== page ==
Some artists have a hard time putting their style of their work into words, but not Francesca Iannaccone. The London artist and illustrator easily sums it up in a sentence. It’s about bright color palettes, layered textures, and sharp, clean graphics with a Mid-Century influence—breaking down the detail into shape, color, and pattern. Her process is distinctive as well—she usually creates by hand and colors digitally, although recently she’s been drawn to traditional methods, including paint and paper collage to create abstract works.No comments
“If you would have told me 10 years ago that I would be a professional artist, I would have said, ‘shut the front door.’”
That’s how Mary Gaspar responded when we asked how she became an artist, as she recalled the twists and turns that preceded her current career path. The Minted painter—whose popular “Plant Cell” series has made an impact in the design blogosphere and led to commissioned work for The Property Brothers—used to work as an actor.
In a nutshell, Mary landed her first acting gig at age 13 by singing in the choir in Joseph and the Amazing Technicolor Dreamcoat at the Chicago Theatre. In high school, she was immersed in both theater and fine art, and grappled with deciding which one to focus on in college. Although she worked diligently on her art portfolio as a teenager, Mary never submitted it to universities and decided instead to study theater at the University of Illinois.
After college, Mary moved to Los Angeles for a few years to pursue acting and worked doing commercials while maintaining a long-distance relationship with her then-boyfriend, Derek, a fellow actor who stayed in Chicago. He later joined Mary in L.A., but long story short, after marrying Derek, getting pregnant with their first daughter, Mary and her young family returned to the Chicago area to be near family in 2008. Fast-forward 10 years, and their family has expanded to three daughters (ages 2, 7, and 9); both Mary and Derek are on the up and up with newfound career paths—she as an artist and he as a restaurateur. But it didn’t happen overnight.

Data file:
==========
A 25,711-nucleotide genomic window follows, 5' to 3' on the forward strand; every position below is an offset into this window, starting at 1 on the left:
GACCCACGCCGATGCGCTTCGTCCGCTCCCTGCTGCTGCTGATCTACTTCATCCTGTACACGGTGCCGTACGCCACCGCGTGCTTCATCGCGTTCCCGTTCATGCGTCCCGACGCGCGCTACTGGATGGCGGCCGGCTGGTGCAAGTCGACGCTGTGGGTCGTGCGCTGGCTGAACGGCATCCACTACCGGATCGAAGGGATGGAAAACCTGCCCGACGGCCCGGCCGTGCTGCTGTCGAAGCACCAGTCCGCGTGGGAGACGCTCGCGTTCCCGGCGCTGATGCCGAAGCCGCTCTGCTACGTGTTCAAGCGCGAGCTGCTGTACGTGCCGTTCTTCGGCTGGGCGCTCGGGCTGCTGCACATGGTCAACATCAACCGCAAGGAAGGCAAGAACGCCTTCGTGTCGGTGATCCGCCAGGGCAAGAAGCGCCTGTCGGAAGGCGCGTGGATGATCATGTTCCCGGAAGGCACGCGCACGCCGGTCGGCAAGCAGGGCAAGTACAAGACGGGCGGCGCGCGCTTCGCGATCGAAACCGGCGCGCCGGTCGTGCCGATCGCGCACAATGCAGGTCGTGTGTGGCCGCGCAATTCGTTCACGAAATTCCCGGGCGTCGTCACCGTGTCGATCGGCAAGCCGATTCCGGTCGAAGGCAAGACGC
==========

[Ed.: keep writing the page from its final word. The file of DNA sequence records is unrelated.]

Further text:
“After I had my girls, my husband was busy with work and school, and I was working for my father doing legal research while being at home all day with the kids,” she explains. “I felt like I needed to make something.” She naturally scratched the itch to paint once again, following her childhood passion for art.
In this interview she tells how the rest is history in the making.
Mary holds the original of “Blue Hearts” painting, which Minted repurposed into a fabric for home decor, such as the “Blue Hearts” table runner below.
When Parisian artist Gwen Bedat made plans to travel with her husband from France to California in January, the first person she contacted was Holly Whitcomb, a fellow Minted artist who lives in Omaha, Nebraska. Although the two had never met face to face, Gwen and Holly have become close friends through Minted.
Holly Whitcomb (left) flew from her home in Omaha, Nebraska, and Gwen Bedat flew from Paris to meet for the first time in San Francisco in January 2018. Gwen Bedat (right) thinks she’s likely to find a Minted artist just about anywhere in the world, which is almost—but not quite—true, considering the community stretches to 90 countries. “You only live once, so I figure I should try to meet Minted artists in every city or country I visit,” the Parisian designer says.
Gwen and Holly were connected through the Minted Buddy program in 2014, and began corresponding a few times a week via email and Facebook Messenger. Over time, they began messaging daily about everything from design to day jobs to family life. During Minted Challenges, they shared screenshots of their works in progress to spark feedback and critiques. “We’re always bouncing stuff back and forth,” Holly says. “But we’d never talked on the phone or face to face.”
After communicating online for three and a half years, they finally met in the flesh in mid-January. Four months pregnant with her third child, Holly flew to San Francisco for three days to hang out with Gwen. What was it like to meet in person after years corresponding on the Internet? “It felt like seeing a familiar face in an unknown city,” Gwen said, after explaining that Holly met Gwen and her husband at their Airbnb in Haight-Ashbury. Jet lag and swollen feet aside, the two explored Fog City and hit up tourist attractions like the Golden Gate Bridge, Coit Tower, and Alcatraz. They also stopped by the Minted offices to meet employees and try their hand at watercoloring.
The Minted Buddy program strives to connect experienced Minted artists with newer artists, and when Holly signed up, she assumed she’d be matched with a more experienced artist. But as a longtime member of the community (she joined in 2010), Holly played the role of veteran to Gwen’s somewhat newbie status, considering she’d just joined a few months earlier in 2014.
When we asked the Minted artist community to share their favorite holiday traditions, we knew we’d be in for some good tales, but we had no idea how creative and interesting some of them would be. Whether you’re looking for light reading to get into the holiday spirit or exploring ideas for your own traditions, we’ve got 39 of them. Ranging in theme from plaid pants to nontraditional holiday meals, and spanning the globe from sunny California to the Land Down Under, sit down, cozy up, and enjoy.No comments
Written & photographed by Kamala Nahas